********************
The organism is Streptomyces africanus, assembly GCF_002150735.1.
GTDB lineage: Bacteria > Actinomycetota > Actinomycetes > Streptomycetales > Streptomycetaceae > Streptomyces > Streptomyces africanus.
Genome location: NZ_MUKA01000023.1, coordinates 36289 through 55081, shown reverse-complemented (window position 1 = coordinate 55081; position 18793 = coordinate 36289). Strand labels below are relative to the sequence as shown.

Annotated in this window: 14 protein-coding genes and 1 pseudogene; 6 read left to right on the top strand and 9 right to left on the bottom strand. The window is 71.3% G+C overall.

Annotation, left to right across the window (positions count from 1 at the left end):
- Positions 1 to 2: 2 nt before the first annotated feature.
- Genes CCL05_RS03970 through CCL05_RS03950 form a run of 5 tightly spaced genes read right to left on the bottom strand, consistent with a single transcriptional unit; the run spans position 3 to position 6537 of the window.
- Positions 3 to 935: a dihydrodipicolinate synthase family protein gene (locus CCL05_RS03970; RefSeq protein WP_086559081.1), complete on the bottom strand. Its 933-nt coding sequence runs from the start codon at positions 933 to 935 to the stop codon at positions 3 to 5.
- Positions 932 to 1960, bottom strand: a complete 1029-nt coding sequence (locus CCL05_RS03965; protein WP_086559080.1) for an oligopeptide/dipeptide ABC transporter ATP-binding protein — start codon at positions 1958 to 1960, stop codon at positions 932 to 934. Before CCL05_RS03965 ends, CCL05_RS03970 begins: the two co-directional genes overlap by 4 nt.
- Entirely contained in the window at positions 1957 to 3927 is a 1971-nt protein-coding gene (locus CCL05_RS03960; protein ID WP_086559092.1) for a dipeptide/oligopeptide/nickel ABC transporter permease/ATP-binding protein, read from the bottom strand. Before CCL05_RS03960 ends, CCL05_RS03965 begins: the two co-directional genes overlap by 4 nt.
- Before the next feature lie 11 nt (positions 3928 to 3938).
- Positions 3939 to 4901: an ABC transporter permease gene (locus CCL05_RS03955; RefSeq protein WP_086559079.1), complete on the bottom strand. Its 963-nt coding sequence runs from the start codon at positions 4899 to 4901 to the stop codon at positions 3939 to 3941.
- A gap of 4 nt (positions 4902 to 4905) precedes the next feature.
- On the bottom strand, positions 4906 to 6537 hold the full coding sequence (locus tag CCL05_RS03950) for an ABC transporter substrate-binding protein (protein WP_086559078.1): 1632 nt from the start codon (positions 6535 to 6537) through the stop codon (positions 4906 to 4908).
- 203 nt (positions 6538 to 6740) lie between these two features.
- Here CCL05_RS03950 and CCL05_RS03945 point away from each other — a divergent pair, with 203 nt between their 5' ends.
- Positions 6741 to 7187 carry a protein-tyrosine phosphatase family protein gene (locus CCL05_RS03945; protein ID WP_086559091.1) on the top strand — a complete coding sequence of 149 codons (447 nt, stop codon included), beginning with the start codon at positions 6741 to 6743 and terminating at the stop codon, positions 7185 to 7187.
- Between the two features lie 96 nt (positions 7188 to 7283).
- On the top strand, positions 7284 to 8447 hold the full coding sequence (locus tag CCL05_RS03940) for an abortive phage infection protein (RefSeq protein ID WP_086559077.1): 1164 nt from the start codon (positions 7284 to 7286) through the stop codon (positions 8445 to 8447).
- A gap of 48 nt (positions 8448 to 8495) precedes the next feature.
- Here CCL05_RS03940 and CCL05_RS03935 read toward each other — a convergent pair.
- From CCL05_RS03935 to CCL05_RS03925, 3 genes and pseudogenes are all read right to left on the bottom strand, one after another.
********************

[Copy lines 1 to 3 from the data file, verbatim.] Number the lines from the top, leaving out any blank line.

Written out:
The organism is Streptomyces africanus, assembly GCF_002150735.1.
GTDB lineage: Bacteria > Actinomycetota > Actinomycetes > Streptomycetales > Streptomycetaceae > Streptomyces > Streptomyces africanus.
Genome location: NZ_MUKA01000023.1, coordinates 36289 through 55081, shown reverse-complemented (window position 1 = coordinate 55081; position 18793 = coordinate 36289). Strand labels below are relative to the sequence as shown.